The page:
A Matter of Faith began as an NJTV series in the spring of 2017. The mission of this series is to examine important topical issues of the day through a faith-based lens. More information about the program and the hosts can be viewed here.
On the weekend of August 4-5, 22 people were murdered in El Paso, nine were massacred in Dayton, and five were killed in Chicago from 47 shootings. The epidemic of gun violence has yet again both galvanized and paralyzed the nation.
"The epidemic of gun violence has yet again both galvanized and paralyzed the nation."
The galvanization comes in a deepening commitment to increased background checks for gun purchasers; an expansion of extreme risk protection orders (ERPOs laws); limitations, if not an all-out ban on assault rifles; decreased gun magazine capacity - with a variety of actions, protests and clarion calls to implement these strategies to fight bigotry and hatred in all its destructive forms; all of which carry the data based evidence that they will reduce the scourge of gun violence.
And the paralysis comes in the misguided tropes that we yet again hear from the White House, the NRA and those whose main concern is that any effort in gun violence reduction is a ploy to take away people’s guns and/or are brazen assaults on the second amendment.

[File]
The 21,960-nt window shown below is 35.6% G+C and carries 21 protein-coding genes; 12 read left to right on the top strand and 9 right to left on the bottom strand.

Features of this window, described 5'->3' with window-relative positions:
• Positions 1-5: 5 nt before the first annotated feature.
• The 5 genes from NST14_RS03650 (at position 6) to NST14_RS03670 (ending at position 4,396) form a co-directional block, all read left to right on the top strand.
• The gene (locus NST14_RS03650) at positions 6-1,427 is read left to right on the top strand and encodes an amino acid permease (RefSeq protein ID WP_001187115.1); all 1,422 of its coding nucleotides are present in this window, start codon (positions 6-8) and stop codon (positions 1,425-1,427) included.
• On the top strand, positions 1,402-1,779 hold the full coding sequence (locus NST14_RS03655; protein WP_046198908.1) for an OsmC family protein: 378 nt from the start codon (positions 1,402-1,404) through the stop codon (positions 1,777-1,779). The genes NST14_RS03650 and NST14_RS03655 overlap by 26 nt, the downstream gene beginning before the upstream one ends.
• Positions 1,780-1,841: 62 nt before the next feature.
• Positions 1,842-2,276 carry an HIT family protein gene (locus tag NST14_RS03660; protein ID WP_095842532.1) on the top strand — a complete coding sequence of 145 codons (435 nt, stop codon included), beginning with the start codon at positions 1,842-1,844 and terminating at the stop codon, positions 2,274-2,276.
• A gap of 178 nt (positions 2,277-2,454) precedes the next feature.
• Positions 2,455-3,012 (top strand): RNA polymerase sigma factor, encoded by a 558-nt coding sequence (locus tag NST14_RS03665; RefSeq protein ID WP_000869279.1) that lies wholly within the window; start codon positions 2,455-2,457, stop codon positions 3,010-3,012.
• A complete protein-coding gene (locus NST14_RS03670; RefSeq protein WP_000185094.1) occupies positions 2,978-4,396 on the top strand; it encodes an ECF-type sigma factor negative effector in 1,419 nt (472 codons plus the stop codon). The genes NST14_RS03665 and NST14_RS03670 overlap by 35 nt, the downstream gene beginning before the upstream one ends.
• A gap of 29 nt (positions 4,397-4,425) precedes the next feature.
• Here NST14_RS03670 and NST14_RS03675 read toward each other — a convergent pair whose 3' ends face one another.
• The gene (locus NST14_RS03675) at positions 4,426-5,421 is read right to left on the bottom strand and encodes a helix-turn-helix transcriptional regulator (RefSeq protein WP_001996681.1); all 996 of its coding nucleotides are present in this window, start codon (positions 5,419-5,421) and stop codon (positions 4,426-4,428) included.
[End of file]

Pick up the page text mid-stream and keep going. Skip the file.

These tropes fall into two categories: when the shooter is white, as was the case in El Paso and Dayton, the paralytic response is that the violence is a mental health problem. In the case of Chicago, where most of the shooters are black, the violence is identified as a criminal issue. And continuing in this overly simplistic and ultimately pernicious mindset, in order to resolve the crisis it becomes necessary to isolate the perpetrators: send them away; lock them up. In short, scapegoat them.
The tradition of the scapegoat began over 2,000 years ago when the Israelites were instructed to bring their sins to the Temple on Yom Kippur, which they did through animal sacrifice. Once gathered, the High Priest would then go into the Holy of Holies, with the community’s sins in tow, and ritually, if not metaphorically, cast them onto a goat. The ineffable name of God would be pronounced along with the words, “Praised be God’s name and kingdom forever and ever.” The goat would then cast into the desert, as the scapegoat, carrying the sins of the people; and its journey, presumably to death, relieved the community of its sins.
A fascinating and elaborate ritual for sure, but one that is troubling because it teaches that our sins can magically be taken away by virtue of a specified animal to remove what we perhaps have not done much about ourselves.
Today’s version of Yom Kippur calls upon us to understand what gets us stuck, or paralyzed, in our intransigent ways. It calls upon us to change our ways, to choose different paths on which to travel, so we don’t repeat the mistakes we have repeatedly made.